Kansas lawmakers have delayed committee work on education funding bills. The legislation is being taken up in response to a state Supreme Court ruling that determined there are unconstitutional funding disparities between wealthy and poor school districts. House and Senate committees had been expected to work on the bills today (MON). Senator Ty Masterson, an Andover Republican, says the Senate committee is not yet in a position to begin work.
Masterson says he expects some sort of solution before the end of next week. That’s when lawmakers leave Topeka for a nearly month-long break.
Work on education funding bills continues in the Kansas Statehouse. The legislation is being considered in response to a state Supreme Court ruling that says there are unconstitutional funding disparities between wealthy and poor school districts. As KPR’s Stephen Koranda reports, lawmakers are expected to start work this week on a solution, but committee work yesterday (MON) was delayed.
Republican Senator Ty Masterson, from Andover, chairs the Kansas Senate’s budget committee. He says they’re not yet in a position to begin work on a proposal.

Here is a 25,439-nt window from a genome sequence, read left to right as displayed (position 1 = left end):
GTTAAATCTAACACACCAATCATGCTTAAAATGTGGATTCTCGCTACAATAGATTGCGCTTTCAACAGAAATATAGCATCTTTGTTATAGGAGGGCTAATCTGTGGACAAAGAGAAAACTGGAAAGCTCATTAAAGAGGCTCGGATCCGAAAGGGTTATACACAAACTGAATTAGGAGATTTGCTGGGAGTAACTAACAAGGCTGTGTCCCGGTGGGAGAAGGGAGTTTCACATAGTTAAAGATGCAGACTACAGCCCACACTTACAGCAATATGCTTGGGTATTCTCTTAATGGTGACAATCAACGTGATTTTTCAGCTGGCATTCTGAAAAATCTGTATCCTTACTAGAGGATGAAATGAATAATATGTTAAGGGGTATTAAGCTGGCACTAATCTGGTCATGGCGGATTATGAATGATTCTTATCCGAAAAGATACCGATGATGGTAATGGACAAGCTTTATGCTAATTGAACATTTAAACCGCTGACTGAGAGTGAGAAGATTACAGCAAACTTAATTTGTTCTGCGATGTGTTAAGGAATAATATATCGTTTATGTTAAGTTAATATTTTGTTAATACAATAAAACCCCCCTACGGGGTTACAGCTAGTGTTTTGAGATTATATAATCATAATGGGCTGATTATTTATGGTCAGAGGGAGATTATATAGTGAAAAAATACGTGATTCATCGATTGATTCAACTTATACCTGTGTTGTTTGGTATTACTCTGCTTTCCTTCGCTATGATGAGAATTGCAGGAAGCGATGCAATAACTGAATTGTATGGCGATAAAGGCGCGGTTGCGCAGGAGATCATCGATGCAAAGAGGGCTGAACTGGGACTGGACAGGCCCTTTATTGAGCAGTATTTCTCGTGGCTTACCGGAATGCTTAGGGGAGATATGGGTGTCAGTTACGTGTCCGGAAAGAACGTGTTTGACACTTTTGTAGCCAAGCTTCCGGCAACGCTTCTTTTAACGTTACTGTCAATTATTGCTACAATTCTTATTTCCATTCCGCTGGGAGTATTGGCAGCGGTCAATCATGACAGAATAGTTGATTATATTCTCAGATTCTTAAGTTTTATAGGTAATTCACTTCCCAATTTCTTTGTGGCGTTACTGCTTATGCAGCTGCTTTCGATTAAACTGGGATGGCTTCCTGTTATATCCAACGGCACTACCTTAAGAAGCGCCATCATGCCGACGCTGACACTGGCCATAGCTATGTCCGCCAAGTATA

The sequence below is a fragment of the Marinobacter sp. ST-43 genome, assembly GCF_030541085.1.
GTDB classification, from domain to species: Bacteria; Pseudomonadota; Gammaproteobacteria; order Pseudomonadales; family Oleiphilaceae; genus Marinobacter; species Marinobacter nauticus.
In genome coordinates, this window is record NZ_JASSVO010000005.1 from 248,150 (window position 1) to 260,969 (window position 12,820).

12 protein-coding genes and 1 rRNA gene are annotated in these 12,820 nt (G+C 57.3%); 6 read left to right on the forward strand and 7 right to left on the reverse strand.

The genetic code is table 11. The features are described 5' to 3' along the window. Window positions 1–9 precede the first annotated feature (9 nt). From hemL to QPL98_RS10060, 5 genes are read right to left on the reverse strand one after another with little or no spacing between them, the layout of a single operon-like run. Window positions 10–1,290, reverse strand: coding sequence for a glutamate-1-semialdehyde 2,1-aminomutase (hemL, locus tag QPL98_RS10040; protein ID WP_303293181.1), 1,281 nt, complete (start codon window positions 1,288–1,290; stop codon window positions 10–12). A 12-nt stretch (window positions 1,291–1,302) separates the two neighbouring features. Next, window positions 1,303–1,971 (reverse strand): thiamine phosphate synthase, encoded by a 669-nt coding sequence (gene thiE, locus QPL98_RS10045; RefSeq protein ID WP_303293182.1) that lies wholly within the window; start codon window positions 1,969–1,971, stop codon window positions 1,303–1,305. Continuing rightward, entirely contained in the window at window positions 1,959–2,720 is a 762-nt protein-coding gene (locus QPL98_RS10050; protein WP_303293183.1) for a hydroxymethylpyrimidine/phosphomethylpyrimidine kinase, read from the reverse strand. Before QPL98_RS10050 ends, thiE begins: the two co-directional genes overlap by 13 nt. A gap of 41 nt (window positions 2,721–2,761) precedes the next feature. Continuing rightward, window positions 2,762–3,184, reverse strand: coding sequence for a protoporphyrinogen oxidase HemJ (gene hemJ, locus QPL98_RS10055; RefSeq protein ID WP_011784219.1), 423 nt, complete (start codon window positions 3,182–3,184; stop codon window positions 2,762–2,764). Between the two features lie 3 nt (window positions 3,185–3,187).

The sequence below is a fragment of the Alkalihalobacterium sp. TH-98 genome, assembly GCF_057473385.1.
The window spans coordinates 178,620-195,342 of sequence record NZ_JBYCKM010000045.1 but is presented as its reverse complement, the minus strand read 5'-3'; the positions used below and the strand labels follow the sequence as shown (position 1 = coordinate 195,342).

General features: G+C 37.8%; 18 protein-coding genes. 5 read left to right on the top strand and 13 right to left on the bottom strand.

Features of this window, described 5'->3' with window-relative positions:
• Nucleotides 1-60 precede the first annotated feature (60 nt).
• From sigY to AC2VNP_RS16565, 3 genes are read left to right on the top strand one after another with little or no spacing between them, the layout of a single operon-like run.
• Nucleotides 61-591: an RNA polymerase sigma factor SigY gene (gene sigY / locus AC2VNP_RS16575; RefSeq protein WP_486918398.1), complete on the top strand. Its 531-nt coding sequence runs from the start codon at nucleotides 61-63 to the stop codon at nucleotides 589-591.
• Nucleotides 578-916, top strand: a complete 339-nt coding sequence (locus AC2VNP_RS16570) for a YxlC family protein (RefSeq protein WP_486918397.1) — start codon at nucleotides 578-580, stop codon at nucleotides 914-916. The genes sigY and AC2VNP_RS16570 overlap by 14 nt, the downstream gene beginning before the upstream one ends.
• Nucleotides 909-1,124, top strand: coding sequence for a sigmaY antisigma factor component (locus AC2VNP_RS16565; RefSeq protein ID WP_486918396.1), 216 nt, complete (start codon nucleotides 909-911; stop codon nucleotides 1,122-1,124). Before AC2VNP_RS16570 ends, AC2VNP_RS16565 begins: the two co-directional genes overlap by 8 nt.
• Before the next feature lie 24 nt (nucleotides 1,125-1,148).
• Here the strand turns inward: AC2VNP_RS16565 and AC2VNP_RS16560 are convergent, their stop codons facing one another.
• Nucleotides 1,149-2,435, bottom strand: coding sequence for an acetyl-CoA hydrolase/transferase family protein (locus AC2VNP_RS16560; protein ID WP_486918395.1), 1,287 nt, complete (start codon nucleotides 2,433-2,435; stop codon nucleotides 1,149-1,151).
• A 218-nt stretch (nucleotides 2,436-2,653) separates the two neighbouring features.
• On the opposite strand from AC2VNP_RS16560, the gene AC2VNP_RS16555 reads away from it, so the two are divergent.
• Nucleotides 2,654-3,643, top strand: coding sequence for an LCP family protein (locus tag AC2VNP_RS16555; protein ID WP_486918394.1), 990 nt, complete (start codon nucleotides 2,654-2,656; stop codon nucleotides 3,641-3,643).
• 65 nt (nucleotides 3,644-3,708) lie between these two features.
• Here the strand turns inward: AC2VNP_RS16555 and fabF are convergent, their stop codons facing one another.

“So I think there’s just this buzz on how do we respond, and you’ve got 165 different opinions of what that response should be. And I’m a little nervous just opening it wide open for everybody without some semblance of where you might want to go,” says Masterson.
Democrats are concerned that other education issues will be worked into any solution. Lawrence Representative Paul Davis, who’s running for governor against Republican Sam Brownback, says lawmakers should just pay the $129 million the court says is needed and be done with it.
“This is a no-brainer of sorts. I don’t know why it’s so difficult to deal with the issue that’s been outlined here,” says Davis.
July 1st is the deadline to craft a solution, but the goal of many legislators is make progress on a plan before the end of next week, when lawmakers start a month-long break.